Al-Quran Surah 3. Al-i'Imran, Ayah 93

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۞ كُلُّ الطَّعَامِ كَانَ حِلًّا لِبَنِي إِسْرَائِيلَ إِلَّا مَا حَرَّمَ إِسْرَائِيلُ عَلَىٰ نَفْسِهِ مِنْ قَبْلِ أَنْ تُنَزَّلَ التَّوْرَاةُ ۗ قُلْ فَأْتُوا بِالتَّوْرَاةِ فَاتْلُوهَا إِنْ كُنْتُمْ صَادِقِينَ

Asad : ALL FOOD was lawful unto the children of Israel, save what Israel had made unlawful unto itself [by its sinning] before the Torah was bestowed from on high.73 Say: "Come forward, then, with the Torah and recite it, if what you say is true!"
Khattab :

All food was lawful for the children of Israel, except what Israel1 made unlawful for himself before the Torah was revealed.2 Say, ˹O Prophet,˺ “Bring the Torah and read it, if your claims are true.”

Malik : All food, that is lawful in Islamic Law, was also Halal (lawful) for the children of Israel except what Israel (Ya'qoob) made Haram (unlawful) for himself before the Taurat (Torah) was revealed to Musa. Ask them: "Bring the Taurat (Torah) and read a passage from it in support of your objection, if what you say is true."
Pickthall : All food was lawful unto the children of Israel, save that which Israel forbade himself, (in days) before the Torah was revealed. Say: Produce the Torah and read it (unto us) if ye are truthful.
Yusuf Ali : All food was lawful to the children of Israel except what Israel made unlawful for itself before the Law (of Moses) was revealed. Say: "Bring ye the Law and study it if ye be men of truth." 420
Transliteration : Kullu alttaAAami kana hillan libanee israeela illa ma harrama israeelu AAala nafsihi min qabli an tunazzala alttawratu qul fatoo bialttawrati faotlooha in kuntum sadiqeena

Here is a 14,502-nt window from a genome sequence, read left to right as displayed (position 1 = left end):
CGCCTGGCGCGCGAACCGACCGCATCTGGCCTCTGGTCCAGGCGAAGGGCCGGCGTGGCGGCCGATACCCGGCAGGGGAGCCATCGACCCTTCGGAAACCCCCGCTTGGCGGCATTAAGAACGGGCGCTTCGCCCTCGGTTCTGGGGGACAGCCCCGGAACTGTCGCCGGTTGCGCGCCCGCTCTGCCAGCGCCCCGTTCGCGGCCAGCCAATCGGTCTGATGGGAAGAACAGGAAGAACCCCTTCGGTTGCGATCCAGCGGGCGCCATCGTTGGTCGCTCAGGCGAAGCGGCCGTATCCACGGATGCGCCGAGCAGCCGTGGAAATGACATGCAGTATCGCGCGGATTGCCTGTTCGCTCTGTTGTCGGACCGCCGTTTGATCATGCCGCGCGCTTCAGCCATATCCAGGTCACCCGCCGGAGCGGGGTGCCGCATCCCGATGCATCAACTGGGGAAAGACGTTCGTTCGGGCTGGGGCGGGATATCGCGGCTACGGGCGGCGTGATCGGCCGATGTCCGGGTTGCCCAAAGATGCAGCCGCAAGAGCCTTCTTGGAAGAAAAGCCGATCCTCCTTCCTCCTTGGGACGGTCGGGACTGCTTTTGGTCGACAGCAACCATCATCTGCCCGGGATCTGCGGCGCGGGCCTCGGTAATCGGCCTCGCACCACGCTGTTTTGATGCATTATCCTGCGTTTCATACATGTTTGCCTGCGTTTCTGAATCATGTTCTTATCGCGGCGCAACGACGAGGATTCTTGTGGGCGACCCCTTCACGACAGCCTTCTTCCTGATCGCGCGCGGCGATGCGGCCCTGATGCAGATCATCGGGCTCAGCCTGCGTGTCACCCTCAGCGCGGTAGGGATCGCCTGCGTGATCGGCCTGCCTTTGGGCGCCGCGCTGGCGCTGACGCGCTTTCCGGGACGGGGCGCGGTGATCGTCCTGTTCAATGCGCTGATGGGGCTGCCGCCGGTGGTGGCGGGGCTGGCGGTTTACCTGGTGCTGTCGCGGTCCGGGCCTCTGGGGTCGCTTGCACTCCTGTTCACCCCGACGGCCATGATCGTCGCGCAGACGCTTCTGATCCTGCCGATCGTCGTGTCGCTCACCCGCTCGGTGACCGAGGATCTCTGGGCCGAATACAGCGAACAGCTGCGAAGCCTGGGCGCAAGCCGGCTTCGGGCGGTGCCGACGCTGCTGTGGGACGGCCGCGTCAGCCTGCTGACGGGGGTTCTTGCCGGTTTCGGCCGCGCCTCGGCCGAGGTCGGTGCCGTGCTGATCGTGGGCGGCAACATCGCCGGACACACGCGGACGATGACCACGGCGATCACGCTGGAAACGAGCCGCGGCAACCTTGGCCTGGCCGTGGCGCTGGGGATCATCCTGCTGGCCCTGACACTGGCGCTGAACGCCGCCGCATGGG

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Asad 73 Up to this point, most of this surah dealt with the divine origin of the Qur'an and was meant to establish the true nature of the mission entrusted to the Prophet - namely, his call to an acknowledgement of God's oneness and uniqueness. Now, verses {93-97} are devoted to a refutation of two objections on the part of the Jews to what they consider to be an infringement, by the Qur'an, of Biblical laws, in spite of the oft-repeated Qur'anic claim that this revelation confirms the truth inherent in the teachings of the earlier prophets. These two objections relate to (a) the Qur'anic annulment of certain dietary injunctions and prohibitions laid down in the Torah, and (b) the alleged "substitution" of Mecca for Jerusalem as the direction of prayer (qiblah) - see surah {2}, note [116]. In order to answer the objection relating to Jewish food laws, the Qur'an calls to mind that originally all wholesome foods were lawful to the children of Israel, and that the severe restrictions subsequently imposed upon them in the Torah were but a punishment for their sins (cf. 6:146), and were, therefore, never intended for a community that truly surrenders itself to God. For an answer to the second objection, see verse {96}.

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Yusuf Ali   
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Yusuf Ali 420 The Arabs ate the flesh of the camel, which is lawful in Islam, but it was prohibited by the Jewish Law of Moses (Leviticus xi. 4). But that Law was very strict because of the "hardness of heart" of Israel, because of Israel's insolence and iniquity (Q. vi. 146). Before it was promulgated Israel was free to choose its own food.
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 Jacob (ﷺ).

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 When Jacob fell sick, he made camel meat unlawful for himself, but not for the rest of his people.